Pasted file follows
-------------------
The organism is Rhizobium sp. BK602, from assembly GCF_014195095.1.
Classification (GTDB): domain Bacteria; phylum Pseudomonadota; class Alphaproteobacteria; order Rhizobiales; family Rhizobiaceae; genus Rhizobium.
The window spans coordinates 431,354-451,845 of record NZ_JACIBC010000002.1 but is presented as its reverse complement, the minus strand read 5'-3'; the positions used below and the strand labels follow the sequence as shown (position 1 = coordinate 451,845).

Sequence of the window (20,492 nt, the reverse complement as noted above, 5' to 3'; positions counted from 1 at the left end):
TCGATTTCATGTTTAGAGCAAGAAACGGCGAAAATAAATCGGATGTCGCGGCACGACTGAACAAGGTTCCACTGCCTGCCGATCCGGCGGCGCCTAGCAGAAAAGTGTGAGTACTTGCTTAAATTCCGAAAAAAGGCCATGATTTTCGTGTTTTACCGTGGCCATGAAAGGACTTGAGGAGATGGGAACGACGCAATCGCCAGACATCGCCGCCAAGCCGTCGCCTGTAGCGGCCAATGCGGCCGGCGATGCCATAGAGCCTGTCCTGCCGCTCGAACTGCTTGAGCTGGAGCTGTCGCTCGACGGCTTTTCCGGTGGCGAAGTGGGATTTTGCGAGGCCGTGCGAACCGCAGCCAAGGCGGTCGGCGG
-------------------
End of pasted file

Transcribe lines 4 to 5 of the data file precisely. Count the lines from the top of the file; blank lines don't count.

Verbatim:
Sequence of the window (20,492 nt, the reverse complement as noted above, 5' to 3'; positions counted from 1 at the left end):
TCGATTTCATGTTTAGAGCAAGAAACGGCGAAAATAAATCGGATGTCGCGGCACGACTGAACAAGGTTCCACTGCCTGCCGATCCGGCGGCGCCTAGCAGAAAAGTGTGAGTACTTGCTTAAATTCCGAAAAAAGGCCATGATTTTCGTGTTTTACCGTGGCCATGAAAGGACTTGAGGAGATGGGAACGACGCAATCGCCAGACATCGCCGCCAAGCCGTCGCCTGTAGCGGCCAATGCGGCCGGCGATGCCATAGAGCCTGTCCTGCCGCTCGAACTGCTTGAGCTGGAGCTGTCGCTCGACGGCTTTTCCGGTGGCGAAGTGGGATTTTGCGAGGCCGTGCGAACCGCAGCCAAGGCGGTCGGCGG